Tuesday, November 17, 2009

Paper Chain Story

Cammy has been begging to learn how to make paper chain dolls. She still has a hard time cutting well with scissors and gets frustrated easily but is getting better. I thought this would be an excellent opportunity to help her hone her skills and tell a story at the same time. We have been engrossed with our study of Native Americans and pilgrims for the past two weeks. I came across a book by Jean Stangl titled Paper Stories. It has a lot of really cute stories to tell and paper patterns to go along with them. I chose one about Indian maidens and adapted the story to fit what we are studying a little better. Here is the story I told.

One day a young Indian girl named Pocahontas was playing in the woods near the sea shore when she saw a strange sight on the horizon of the water. There was a dark shape coming towards land. It was an English ship with strange people on board. They came to shore and immediately she wanted to meet these strangers but she thought that her father Chief Powhatan might be angry with her for this. She didn't know if these new people with their light skin and hair on their faces would hurt her so she ran through the woods as fast as she could to tell her father the chief what had seen.

Chief Powhatan was glad to see his daughter come back to the village...she told him of the new visitors by the shore with the white skin and clothes all over their bodies. Chief Powhatan told Pocahontas how brave she had been and sent several Indian scouts to check out these new people and greet them. They returned with an Englishman named John Smith. They did not speak each others language but tried to communicate the best that they could. John Smith could see that there were many Indians in the village so he asked Chief Powhatan how many children there were. The Chief said that there were many but did not know how to tell John Smith a number in his language. John Smith said do you have one child? two children? three children? All the Chief could say was we have many....so he got out a piece of animal hide and folded it up and made a few cuts. When he unfolded it to reveal how many John Smith counted out loud so that the Indian chief could learn and understand in his language.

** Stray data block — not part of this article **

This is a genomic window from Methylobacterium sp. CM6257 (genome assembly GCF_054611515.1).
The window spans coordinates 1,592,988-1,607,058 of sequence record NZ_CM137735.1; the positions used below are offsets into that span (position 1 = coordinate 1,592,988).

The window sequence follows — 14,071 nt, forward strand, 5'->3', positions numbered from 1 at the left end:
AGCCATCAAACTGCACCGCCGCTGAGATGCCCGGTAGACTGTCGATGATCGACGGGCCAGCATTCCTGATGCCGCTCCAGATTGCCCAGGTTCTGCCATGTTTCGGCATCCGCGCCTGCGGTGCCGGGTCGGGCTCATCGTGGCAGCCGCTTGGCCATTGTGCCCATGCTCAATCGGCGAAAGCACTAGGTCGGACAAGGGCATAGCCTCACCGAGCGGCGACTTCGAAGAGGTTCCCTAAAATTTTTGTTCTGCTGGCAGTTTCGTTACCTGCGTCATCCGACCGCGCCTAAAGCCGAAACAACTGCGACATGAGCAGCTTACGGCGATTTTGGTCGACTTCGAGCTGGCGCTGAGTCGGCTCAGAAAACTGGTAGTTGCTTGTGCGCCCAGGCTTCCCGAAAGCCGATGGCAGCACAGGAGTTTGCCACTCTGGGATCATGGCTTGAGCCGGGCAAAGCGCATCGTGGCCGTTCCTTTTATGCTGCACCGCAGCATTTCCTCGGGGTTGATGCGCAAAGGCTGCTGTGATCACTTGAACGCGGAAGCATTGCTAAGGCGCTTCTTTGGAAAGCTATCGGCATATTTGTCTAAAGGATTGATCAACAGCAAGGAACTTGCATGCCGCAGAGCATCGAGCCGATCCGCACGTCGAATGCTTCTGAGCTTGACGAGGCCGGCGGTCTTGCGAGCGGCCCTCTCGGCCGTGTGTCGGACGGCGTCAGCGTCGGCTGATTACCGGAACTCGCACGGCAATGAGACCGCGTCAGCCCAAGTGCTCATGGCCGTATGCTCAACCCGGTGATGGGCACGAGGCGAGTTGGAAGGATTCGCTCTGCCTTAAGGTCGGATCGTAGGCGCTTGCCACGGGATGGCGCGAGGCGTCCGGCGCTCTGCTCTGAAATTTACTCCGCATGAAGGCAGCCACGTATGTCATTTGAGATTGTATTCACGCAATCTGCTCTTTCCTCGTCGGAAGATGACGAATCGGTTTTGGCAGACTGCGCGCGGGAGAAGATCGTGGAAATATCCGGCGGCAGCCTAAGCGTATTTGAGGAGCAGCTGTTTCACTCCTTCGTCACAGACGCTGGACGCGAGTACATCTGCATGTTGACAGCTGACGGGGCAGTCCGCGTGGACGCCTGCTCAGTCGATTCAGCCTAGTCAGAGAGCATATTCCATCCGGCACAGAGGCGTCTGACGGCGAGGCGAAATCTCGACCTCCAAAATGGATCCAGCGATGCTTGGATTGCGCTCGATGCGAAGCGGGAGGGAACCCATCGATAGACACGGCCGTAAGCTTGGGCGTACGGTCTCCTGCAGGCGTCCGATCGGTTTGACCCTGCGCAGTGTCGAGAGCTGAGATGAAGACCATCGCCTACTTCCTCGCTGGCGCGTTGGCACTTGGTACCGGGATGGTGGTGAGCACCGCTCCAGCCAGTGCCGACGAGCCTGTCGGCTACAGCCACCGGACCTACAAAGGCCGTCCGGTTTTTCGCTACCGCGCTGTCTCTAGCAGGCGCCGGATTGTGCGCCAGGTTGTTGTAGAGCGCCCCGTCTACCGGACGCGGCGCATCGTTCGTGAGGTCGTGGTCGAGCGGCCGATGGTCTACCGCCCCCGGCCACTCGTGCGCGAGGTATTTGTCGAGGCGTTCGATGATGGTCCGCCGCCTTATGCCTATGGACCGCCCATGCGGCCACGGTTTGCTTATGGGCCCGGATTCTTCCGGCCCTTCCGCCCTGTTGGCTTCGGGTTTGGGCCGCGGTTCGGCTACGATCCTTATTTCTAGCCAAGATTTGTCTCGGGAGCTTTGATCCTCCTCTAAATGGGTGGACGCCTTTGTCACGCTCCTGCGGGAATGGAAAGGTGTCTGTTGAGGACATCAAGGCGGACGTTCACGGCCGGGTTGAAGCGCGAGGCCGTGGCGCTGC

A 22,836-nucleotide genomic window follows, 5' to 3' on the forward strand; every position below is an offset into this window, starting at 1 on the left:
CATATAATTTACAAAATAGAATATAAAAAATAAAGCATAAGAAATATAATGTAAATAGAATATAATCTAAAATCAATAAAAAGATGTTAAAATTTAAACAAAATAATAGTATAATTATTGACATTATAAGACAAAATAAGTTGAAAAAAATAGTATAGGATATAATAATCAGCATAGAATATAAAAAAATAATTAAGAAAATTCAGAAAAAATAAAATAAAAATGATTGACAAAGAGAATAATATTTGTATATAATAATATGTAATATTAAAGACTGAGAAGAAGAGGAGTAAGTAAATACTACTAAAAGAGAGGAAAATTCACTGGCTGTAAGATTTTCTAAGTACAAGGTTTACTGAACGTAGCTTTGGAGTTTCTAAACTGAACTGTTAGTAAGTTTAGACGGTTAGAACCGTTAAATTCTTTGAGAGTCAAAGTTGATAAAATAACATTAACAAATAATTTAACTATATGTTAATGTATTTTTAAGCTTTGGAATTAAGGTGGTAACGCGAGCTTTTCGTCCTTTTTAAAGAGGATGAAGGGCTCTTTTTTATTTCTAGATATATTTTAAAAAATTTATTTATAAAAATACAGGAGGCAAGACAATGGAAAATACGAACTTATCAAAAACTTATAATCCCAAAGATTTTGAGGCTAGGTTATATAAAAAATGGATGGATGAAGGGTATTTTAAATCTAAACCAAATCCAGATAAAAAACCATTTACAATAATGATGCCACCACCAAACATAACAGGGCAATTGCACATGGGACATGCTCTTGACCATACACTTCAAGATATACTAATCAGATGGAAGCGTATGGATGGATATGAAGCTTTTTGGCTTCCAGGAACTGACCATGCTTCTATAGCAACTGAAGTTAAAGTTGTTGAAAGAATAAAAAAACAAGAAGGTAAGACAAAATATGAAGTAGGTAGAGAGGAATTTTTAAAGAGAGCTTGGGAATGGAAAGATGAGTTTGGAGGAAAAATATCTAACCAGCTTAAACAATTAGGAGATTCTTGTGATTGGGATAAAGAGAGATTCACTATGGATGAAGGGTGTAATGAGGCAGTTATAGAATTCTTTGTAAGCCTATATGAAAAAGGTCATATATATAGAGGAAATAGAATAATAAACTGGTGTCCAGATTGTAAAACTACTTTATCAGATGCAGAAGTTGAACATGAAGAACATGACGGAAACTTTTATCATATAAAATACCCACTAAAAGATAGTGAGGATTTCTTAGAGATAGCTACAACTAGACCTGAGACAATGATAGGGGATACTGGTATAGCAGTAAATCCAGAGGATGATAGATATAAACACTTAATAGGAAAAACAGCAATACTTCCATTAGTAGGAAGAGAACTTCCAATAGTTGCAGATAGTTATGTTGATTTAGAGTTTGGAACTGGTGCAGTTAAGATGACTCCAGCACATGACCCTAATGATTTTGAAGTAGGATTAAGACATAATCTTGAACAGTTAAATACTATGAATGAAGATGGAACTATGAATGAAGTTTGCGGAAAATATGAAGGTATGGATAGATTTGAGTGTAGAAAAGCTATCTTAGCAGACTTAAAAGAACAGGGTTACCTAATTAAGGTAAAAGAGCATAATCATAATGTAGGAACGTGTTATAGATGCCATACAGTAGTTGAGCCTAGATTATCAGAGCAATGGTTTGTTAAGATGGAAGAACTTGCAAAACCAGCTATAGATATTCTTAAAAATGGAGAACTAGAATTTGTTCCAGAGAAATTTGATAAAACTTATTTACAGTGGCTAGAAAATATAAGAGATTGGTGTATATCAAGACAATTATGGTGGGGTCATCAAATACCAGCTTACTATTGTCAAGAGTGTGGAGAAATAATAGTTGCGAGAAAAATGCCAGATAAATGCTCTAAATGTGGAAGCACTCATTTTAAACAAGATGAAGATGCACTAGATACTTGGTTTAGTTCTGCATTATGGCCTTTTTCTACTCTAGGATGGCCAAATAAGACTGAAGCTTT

*This story can be simplified or changed to suit whatever your needs and is a great way to teach basic counting skills. We had a lot of fun afterward reading and singing along to a book we have called One Little , Two Little, Three Little Pilgrims by B.G. Hennessy

This is how you make it:

The first thing you need to do is get two pieces of paper that are about 6" x 20" for each character you want to cut out. We used brown paper grocery bags and just cut them at the glued seam and trimmed them to the size we wanted. I use them for a lot of our craft projects: they are thick and strong enough to take paint and best of all they are free. Fold the paper into 2" accordion folds and trace or draw half of a figure for the character you want in your story. We drew a Native American girl (Pocahontas) and a pilgrim boy for our story plot. Make sure the arms go all the way to the edge of the fold. Cammy had a hard time understanding why this was necessary at first until I showed her what would happen if you cut the edge of the fold all the way off ...all the figures fall apart. Make sure you cut the feather and fringe lines on the Native American girl. As you tell the story cut the figures out and at the end slowly unfold and have the children help you count along.

Cammy drew and cut out the pilgrim boy and colored all of the figures when we were through telling the story.

The paper grocery bags are stiff enough that they can even stand up on their own when you cut the figures out. We pretended the Indian girls were dancing around a fire.

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